Then there is the growing specter of government meddling in the private sector, which was already evident when it recently began exerting pressure on home-grown multinational Vale to increase local investment rather than focusing, as the mining company has been, on overseas expansion. According to de Paiva Abreu, policy shifts by the Lula administration during the election year could cause Brazil’s GDP growth path in 2011 to return to the “voo de galinha” (“chicken hops”) between 1980 and 2002.

Going Global

Also weighing on corporate minds is the “custo Brazil” — the additional cost of doing business in the country because of poor infrastructure, weak tax and labor reform, and other problems. Reducing that cost burden has been slow and piecemeal under Lula. Yet even if the reform process under the next administration is disappointing, Wharton’s Guillén sees fewer risks of Brazil succumbing to, say, Mexico’s plight, where a lack of reforms caused GDP to grind to a halt even before the U.S. recession struck. Brazil’s economy is “more diversified and the environment for private enterprise and competition is stronger,” he says.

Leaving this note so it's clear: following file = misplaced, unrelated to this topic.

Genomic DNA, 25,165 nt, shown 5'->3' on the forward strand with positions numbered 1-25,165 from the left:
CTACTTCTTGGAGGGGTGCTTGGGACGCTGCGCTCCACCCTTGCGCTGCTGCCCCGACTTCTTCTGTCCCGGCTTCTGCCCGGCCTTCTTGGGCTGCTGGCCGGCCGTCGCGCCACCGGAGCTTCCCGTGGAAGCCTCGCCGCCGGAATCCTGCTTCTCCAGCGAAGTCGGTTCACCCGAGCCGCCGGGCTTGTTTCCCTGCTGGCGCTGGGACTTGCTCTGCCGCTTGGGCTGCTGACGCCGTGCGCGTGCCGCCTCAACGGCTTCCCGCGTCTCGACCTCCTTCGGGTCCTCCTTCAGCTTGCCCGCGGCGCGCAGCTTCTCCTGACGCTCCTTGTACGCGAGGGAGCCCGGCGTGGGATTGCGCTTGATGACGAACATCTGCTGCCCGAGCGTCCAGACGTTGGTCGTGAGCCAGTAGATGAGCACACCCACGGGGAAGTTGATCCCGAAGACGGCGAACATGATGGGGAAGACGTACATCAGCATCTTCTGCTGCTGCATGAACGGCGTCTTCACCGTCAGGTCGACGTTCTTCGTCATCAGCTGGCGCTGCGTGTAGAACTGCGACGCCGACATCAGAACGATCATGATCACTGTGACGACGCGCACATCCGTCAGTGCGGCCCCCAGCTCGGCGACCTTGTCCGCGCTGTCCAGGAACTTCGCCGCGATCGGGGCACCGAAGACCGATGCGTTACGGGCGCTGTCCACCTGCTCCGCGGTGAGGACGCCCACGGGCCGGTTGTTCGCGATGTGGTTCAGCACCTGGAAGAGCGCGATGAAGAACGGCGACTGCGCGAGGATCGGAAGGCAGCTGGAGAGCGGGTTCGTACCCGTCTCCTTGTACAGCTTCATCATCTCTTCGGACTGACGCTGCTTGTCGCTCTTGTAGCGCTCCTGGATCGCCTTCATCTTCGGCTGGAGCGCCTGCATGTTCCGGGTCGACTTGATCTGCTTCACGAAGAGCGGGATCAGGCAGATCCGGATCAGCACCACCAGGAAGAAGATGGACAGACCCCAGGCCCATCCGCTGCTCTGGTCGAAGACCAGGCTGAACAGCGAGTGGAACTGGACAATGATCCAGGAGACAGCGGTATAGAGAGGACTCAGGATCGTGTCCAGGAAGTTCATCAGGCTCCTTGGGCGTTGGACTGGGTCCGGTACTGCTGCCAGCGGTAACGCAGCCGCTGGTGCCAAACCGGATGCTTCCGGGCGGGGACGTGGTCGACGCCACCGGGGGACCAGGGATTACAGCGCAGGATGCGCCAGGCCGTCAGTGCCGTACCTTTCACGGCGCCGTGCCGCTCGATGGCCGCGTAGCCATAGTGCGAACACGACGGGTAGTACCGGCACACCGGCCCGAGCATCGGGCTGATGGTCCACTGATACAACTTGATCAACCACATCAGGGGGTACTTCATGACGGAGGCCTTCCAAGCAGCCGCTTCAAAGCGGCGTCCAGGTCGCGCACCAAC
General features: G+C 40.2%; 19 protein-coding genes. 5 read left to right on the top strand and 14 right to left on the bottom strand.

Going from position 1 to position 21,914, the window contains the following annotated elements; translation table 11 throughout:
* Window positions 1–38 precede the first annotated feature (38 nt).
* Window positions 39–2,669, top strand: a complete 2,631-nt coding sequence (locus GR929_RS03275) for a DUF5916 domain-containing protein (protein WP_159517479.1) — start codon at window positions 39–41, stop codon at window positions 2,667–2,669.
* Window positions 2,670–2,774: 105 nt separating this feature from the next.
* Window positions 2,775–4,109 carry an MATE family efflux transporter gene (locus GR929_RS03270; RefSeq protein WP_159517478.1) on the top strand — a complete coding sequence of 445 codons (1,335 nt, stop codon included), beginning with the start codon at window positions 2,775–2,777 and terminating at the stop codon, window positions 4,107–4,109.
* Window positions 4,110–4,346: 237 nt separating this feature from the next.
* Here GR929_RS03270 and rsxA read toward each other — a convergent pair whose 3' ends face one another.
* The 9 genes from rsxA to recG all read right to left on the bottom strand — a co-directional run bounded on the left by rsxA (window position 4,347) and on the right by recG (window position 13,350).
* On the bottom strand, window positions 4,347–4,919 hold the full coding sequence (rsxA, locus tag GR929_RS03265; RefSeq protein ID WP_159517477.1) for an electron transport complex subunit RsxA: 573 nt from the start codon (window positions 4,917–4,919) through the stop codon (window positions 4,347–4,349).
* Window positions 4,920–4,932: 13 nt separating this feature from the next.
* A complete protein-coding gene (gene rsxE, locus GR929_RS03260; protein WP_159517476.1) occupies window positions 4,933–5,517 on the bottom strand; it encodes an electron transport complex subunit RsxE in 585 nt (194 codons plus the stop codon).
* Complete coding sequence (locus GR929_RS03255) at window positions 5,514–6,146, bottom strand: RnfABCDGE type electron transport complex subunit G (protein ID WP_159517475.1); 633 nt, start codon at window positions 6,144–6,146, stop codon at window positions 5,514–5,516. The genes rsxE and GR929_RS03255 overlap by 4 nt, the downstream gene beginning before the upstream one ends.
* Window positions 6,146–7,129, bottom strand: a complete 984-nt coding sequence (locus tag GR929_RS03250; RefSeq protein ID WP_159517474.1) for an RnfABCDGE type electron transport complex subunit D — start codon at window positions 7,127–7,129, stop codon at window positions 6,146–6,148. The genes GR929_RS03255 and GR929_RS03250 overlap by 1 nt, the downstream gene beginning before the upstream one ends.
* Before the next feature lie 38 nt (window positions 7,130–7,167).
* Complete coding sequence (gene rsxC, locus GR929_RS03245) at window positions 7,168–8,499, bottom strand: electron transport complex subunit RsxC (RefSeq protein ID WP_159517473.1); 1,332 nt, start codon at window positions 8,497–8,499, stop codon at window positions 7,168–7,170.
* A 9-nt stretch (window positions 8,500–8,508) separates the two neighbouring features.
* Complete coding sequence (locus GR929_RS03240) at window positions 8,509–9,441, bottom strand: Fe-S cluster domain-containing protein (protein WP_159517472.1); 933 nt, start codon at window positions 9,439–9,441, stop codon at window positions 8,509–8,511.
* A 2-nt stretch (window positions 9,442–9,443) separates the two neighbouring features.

Increasingly, the private sector will be looking outside its domestic borders for diversification and growth, too. According to Monteiro, as global M&A deal-making thaws, the internationalization strategies pursued by Brazil’s emerging multinational companies — such as Vale along with oil company Petrobrás, steel maker Gerdau, BRF Brazil Foods, cosmetics company Natura and construction-to-chemicals conglomerate Odebrecht — will resume, and other companies are likely to join the fray. But that won’t mean an end to their challenges. To survive in the global arena, these companies, he notes, will need to learn how to replicate the success of emerging multinational companies, such as Banco Santander and Telefónica in Spain and Samsung, Hyundai and LG in South Korea, which internationalized rapidly over the past 10 to 20 years and are among the top players in their sectors today.